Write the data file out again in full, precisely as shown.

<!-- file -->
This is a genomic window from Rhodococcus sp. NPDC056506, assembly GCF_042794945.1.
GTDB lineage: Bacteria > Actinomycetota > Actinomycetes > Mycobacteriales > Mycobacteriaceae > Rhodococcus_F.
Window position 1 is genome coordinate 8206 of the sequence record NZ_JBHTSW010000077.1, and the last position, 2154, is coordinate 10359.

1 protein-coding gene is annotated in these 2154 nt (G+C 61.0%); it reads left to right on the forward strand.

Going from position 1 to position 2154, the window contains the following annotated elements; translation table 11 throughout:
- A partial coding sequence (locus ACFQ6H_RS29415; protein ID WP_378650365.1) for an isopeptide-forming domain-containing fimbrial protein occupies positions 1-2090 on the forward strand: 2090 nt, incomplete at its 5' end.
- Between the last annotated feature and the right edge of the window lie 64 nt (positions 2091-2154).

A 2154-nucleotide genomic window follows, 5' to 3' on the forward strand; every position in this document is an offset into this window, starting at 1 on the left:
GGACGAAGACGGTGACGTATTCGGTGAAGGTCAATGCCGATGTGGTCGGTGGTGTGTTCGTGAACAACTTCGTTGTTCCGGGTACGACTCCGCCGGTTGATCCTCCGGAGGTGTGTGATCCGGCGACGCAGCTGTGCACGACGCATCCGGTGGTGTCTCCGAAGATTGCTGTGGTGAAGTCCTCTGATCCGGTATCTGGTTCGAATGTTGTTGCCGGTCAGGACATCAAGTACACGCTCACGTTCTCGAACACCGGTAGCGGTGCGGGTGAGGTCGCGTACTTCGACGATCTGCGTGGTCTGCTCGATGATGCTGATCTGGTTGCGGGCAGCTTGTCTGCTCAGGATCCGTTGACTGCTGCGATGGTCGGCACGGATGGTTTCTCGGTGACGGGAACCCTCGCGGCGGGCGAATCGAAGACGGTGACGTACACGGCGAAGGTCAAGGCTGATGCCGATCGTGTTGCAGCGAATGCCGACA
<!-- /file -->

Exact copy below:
This is a genomic window from Rhodococcus sp. NPDC056506, assembly GCF_042794945.1.
GTDB lineage: Bacteria > Actinomycetota > Actinomycetes > Mycobacteriales > Mycobacteriaceae > Rhodococcus_F.
Window position 1 is genome coordinate 8206 of the sequence record NZ_JBHTSW010000077.1, and the last position, 2154, is coordinate 10359.

1 protein-coding gene is annotated in these 2154 nt (G+C 61.0%); it reads left to right on the forward strand.

Going from position 1 to position 2154, the window contains the following annotated elements; translation table 11 throughout:
- A partial coding sequence (locus ACFQ6H_RS29415; protein ID WP_378650365.1) for an isopeptide-forming domain-containing fimbrial protein occupies positions 1-2090 on the forward strand: 2090 nt, incomplete at its 5' end.
- Between the last annotated feature and the right edge of the window lie 64 nt (positions 2091-2154).

A 2154-nucleotide genomic window follows, 5' to 3' on the forward strand; every position in this document is an offset into this window, starting at 1 on the left:
GGACGAAGACGGTGACGTATTCGGTGAAGGTCAATGCCGATGTGGTCGGTGGTGTGTTCGTGAACAACTTCGTTGTTCCGGGTACGACTCCGCCGGTTGATCCTCCGGAGGTGTGTGATCCGGCGACGCAGCTGTGCACGACGCATCCGGTGGTGTCTCCGAAGATTGCTGTGGTGAAGTCCTCTGATCCGGTATCTGGTTCGAATGTTGTTGCCGGTCAGGACATCAAGTACACGCTCACGTTCTCGAACACCGGTAGCGGTGCGGGTGAGGTCGCGTACTTCGACGATCTGCGTGGTCTGCTCGATGATGCTGATCTGGTTGCGGGCAGCTTGTCTGCTCAGGATCCGTTGACTGCTGCGATGGTCGGCACGGATGGTTTCTCGGTGACGGGAACCCTCGCGGCGGGCGAATCGAAGACGGTGACGTACACGGCGAAGGTCAAGGCTGATGCCGATCGTGTTGCAGCGAATGCCGACA